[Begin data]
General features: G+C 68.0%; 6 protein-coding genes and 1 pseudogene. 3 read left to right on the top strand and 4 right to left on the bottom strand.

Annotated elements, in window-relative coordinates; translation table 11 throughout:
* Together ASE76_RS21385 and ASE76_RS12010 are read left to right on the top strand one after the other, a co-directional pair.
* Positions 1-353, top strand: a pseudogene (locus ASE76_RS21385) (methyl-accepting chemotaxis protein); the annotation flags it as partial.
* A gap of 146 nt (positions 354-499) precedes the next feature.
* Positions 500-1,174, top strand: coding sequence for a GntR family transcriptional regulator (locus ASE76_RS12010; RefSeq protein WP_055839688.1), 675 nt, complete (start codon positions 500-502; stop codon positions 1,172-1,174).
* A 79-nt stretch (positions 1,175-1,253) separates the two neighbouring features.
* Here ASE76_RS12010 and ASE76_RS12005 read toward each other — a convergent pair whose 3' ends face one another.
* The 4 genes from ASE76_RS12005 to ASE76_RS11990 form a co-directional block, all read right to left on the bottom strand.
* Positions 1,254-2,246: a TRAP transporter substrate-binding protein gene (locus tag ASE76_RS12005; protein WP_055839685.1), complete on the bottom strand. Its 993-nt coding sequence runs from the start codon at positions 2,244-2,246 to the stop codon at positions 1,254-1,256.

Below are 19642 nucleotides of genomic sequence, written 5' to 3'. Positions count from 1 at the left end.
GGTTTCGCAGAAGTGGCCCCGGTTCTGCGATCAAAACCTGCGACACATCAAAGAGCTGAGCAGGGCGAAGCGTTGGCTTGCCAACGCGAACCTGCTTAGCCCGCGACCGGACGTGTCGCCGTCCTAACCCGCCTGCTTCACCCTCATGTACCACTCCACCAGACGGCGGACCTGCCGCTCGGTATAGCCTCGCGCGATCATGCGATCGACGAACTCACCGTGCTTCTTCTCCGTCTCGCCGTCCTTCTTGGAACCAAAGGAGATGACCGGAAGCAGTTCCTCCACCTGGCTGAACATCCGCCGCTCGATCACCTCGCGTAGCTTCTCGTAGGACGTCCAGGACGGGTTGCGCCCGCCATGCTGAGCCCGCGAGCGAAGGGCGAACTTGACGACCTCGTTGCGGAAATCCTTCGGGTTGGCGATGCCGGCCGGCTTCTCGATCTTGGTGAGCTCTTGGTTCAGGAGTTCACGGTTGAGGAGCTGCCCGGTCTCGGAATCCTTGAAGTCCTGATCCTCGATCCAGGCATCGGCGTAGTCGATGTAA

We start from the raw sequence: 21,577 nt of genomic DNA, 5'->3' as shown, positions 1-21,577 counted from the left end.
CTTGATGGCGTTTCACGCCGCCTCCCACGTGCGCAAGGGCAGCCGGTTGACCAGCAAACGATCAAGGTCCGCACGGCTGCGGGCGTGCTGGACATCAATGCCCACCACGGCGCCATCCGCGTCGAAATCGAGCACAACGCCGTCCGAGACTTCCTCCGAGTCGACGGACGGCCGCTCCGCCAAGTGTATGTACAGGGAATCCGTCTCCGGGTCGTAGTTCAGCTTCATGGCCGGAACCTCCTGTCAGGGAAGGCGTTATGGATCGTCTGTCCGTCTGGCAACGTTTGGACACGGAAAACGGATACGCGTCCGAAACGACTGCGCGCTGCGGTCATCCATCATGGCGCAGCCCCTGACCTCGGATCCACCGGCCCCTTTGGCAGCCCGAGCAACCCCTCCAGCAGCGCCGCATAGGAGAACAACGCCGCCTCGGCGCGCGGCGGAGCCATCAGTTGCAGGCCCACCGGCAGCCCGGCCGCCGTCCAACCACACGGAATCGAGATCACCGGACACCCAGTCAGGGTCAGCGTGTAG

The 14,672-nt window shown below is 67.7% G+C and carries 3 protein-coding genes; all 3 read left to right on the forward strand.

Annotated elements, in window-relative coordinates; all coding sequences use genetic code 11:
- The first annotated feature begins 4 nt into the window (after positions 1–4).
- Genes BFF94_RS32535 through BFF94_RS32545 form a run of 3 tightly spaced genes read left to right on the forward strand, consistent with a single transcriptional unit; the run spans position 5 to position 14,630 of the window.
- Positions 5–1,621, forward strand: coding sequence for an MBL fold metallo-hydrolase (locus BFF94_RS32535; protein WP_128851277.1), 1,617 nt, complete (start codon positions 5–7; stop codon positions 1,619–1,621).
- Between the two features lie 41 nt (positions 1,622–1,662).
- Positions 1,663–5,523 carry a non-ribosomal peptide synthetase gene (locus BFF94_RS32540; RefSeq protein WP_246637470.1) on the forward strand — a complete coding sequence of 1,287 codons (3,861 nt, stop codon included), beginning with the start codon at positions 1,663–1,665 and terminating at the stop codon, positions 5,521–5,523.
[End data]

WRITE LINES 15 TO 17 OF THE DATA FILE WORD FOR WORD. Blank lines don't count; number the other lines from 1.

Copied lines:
The 14,672-nt window shown below is 67.7% G+C and carries 3 protein-coding genes; all 3 read left to right on the forward strand.

Annotated elements, in window-relative coordinates; all coding sequences use genetic code 11:
- The first annotated feature begins 4 nt into the window (after positions 1–4).